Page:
REPORTING FROM SEOUL -- On his third visit to South Korea, President Obama seems to have caught the “Korean Wave.”
The term for the surge and spread of Korean pop culture -- “hallyu” in Korean -- popped up in the president’s speech on Monday, along with a sprinkle of other in-the-know references intended to show he could hang with the kids of Hankuk University, the audience for his otherwise policy-heavy speech.
Before launching into a review of his nuclear weapons policy, Obama name-checked South Korea’s hugely popular social networking sites -- Me2Day and Kakao Talk, the latter claiming to transmit 1 billion messages daily. He praised the young Koreans’ optimism and promise -- and tech savvy.
“It’s no wonder so many people around the world have caught the Korean Wave -- hallyu,” Obama said, in one of his biggest applause lines.
The president seems to be among them. With three presidential trips, Seoul gets the designation of Obama's most-visited foreign capitol. President Lee Myung-bak has come to the White House twice, once feted with a state dinner. The two leaders greeted each other warmly Sunday, Obama giving Lee a handshake and a back slap, as he arrived for a bilateral meeting.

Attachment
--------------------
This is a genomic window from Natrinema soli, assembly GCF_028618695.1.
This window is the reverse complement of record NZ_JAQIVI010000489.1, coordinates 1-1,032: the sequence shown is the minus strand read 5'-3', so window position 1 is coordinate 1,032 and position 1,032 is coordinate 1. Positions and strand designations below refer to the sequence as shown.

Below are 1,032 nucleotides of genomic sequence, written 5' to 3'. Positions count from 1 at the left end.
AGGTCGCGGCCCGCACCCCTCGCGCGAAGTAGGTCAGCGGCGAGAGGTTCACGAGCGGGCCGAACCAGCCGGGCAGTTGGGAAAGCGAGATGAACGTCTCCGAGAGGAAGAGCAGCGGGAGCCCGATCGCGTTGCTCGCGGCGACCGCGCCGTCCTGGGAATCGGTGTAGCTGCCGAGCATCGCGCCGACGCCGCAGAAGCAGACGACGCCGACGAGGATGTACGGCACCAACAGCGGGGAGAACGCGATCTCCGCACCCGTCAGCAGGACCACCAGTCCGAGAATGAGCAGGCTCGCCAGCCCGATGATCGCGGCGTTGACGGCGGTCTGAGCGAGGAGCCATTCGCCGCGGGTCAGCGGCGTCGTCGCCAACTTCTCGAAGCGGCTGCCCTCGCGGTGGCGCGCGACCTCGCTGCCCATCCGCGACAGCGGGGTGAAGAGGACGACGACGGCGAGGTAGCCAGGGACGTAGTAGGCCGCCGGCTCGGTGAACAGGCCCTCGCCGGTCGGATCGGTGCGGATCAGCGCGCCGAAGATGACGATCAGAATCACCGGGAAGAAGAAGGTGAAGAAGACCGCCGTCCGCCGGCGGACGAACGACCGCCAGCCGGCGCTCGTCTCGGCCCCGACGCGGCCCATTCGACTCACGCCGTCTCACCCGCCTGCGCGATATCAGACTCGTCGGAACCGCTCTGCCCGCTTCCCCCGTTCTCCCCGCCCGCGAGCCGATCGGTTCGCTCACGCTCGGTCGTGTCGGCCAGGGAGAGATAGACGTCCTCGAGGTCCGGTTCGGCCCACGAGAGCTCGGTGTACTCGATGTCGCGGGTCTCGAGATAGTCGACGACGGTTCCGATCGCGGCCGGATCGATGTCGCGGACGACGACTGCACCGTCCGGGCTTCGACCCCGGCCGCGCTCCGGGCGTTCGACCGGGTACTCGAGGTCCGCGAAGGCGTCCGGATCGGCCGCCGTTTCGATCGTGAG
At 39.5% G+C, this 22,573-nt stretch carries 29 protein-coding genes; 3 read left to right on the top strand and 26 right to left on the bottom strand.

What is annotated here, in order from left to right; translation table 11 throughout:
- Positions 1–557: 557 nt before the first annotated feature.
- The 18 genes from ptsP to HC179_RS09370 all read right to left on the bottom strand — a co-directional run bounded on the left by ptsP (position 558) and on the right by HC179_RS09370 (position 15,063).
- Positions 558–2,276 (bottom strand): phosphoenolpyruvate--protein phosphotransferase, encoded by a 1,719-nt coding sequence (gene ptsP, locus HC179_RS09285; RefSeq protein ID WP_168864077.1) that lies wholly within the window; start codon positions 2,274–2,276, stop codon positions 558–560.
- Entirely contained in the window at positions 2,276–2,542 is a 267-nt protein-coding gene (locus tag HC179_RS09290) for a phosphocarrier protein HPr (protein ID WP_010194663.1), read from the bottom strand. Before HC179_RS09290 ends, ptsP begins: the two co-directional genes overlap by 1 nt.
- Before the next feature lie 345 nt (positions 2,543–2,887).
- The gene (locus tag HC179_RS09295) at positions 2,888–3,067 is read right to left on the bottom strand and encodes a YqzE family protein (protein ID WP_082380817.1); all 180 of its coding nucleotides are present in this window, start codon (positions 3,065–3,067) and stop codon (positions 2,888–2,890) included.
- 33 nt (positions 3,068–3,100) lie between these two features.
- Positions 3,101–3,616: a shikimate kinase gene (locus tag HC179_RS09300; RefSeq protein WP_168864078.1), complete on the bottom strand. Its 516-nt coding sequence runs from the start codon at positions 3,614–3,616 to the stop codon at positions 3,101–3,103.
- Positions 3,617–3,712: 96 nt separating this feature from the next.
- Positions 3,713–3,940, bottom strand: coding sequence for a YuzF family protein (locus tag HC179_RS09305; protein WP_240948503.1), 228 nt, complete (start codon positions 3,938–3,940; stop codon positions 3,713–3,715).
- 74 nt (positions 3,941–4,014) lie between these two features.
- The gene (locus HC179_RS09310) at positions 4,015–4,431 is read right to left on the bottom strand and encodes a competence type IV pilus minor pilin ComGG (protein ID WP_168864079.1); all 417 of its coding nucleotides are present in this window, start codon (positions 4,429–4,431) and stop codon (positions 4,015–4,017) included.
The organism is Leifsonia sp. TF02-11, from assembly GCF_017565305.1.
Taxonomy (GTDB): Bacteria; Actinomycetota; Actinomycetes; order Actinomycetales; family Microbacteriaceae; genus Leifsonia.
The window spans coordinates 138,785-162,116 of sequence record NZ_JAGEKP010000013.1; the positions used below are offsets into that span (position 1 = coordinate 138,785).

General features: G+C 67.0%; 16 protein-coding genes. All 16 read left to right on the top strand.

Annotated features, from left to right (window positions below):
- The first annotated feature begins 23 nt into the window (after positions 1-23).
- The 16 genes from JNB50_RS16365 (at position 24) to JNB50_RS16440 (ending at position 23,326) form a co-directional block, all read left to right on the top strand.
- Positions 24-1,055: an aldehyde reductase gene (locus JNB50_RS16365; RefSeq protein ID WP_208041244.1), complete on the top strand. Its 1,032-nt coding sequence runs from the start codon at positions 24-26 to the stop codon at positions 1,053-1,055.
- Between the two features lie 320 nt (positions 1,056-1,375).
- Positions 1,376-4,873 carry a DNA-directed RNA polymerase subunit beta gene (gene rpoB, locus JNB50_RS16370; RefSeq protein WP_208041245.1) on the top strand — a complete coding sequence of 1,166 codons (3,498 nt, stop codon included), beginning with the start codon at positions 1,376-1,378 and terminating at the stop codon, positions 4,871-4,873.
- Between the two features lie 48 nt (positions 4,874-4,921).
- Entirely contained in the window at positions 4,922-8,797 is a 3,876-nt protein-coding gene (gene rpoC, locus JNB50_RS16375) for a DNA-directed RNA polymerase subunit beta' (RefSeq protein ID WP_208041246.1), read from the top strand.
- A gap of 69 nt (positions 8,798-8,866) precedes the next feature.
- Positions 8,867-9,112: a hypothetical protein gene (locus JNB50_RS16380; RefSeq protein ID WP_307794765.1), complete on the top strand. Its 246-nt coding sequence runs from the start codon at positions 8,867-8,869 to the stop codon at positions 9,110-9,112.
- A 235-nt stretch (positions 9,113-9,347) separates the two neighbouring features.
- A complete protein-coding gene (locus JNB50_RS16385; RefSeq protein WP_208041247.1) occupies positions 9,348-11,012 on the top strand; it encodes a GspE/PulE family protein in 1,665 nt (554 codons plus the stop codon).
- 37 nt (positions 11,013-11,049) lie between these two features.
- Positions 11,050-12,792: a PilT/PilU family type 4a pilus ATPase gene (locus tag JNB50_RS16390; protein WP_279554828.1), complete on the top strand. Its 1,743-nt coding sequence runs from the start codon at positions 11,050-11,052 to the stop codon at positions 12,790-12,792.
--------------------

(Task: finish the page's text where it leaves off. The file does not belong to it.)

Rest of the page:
In his remarks, Obama called South Korea a “modern miracle,” for its rise from war-ravaged dictatorship to a rich democracy. He declared the Koreans are “one people” and compared the peninsula’s division between the north and south to postwar Germany divided between east and west. Like the Germans, “the Korean people, at long last, will be whole and free,” Obama said.
Obama is in Seoul, along with leaders from more than 50 other nations, for a global summit on fighting nuclear terrorism. Despite the topic, the prime message so far has been solidarity with South Korea, particularly in its continued struggles with North Korea.
No matter what the challenge, "we go together," Obama said closing his remarks with the Korean translation: "Katchi kapshida!"
-- Kathleen B. Hennessey
Photo: President Obama arrives to speak at Hankuk University in Seoul on Monday. Credit: Susan Walsh / Associated Press